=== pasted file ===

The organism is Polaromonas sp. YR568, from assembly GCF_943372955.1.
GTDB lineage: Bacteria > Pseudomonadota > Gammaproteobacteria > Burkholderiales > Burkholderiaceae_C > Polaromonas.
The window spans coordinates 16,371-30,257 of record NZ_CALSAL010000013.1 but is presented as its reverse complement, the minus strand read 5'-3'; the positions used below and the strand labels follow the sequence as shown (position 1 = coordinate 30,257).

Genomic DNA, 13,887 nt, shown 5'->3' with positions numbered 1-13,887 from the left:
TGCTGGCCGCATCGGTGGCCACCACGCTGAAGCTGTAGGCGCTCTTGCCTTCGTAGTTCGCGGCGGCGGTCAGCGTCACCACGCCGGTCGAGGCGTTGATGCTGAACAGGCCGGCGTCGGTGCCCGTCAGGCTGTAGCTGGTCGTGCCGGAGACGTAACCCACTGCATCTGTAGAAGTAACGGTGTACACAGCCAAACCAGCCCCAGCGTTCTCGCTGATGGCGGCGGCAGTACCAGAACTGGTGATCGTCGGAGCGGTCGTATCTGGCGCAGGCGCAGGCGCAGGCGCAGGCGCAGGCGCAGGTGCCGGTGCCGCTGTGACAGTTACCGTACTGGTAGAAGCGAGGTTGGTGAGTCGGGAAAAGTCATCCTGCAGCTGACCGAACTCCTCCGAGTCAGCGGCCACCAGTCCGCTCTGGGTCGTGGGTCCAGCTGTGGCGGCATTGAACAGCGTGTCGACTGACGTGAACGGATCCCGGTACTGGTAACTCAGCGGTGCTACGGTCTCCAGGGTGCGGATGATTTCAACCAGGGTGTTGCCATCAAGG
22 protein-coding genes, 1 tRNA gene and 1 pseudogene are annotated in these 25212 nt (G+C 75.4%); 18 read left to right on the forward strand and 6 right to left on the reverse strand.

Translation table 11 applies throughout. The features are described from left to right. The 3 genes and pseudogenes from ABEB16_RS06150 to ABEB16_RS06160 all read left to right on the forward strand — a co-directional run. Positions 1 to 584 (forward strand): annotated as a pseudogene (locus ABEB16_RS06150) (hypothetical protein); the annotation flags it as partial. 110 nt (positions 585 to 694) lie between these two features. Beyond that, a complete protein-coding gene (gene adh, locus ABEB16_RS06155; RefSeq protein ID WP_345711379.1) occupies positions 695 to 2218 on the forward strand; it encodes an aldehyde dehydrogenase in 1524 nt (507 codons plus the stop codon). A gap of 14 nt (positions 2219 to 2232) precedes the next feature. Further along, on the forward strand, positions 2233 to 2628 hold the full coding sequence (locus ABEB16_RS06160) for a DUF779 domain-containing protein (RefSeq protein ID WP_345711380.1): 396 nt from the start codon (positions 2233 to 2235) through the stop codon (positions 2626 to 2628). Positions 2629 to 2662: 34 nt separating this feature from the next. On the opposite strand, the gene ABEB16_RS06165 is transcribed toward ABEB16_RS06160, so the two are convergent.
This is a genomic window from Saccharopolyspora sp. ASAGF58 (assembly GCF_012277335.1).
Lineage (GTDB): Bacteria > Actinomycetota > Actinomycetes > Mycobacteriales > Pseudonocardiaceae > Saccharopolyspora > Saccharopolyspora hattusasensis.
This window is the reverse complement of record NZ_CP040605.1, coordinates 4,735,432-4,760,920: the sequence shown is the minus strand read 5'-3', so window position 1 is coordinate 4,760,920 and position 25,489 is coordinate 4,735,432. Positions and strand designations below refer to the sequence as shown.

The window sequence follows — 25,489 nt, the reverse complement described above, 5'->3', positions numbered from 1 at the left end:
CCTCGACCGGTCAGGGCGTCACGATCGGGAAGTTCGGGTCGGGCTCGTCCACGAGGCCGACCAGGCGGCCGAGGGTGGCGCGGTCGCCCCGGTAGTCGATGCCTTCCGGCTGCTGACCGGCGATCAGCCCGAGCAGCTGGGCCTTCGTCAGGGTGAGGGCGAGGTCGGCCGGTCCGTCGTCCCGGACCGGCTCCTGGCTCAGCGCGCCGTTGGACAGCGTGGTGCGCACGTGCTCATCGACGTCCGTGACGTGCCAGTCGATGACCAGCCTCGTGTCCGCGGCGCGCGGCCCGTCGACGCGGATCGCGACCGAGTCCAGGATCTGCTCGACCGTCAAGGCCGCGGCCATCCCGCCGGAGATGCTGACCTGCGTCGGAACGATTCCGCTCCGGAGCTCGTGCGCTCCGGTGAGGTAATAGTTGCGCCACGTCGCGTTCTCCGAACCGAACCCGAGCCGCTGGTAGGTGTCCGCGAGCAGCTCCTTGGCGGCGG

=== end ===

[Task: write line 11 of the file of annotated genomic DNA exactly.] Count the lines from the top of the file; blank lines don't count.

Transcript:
The window sequence follows — 25,489 nt, the reverse complement described above, 5'->3', positions numbered from 1 at the left end: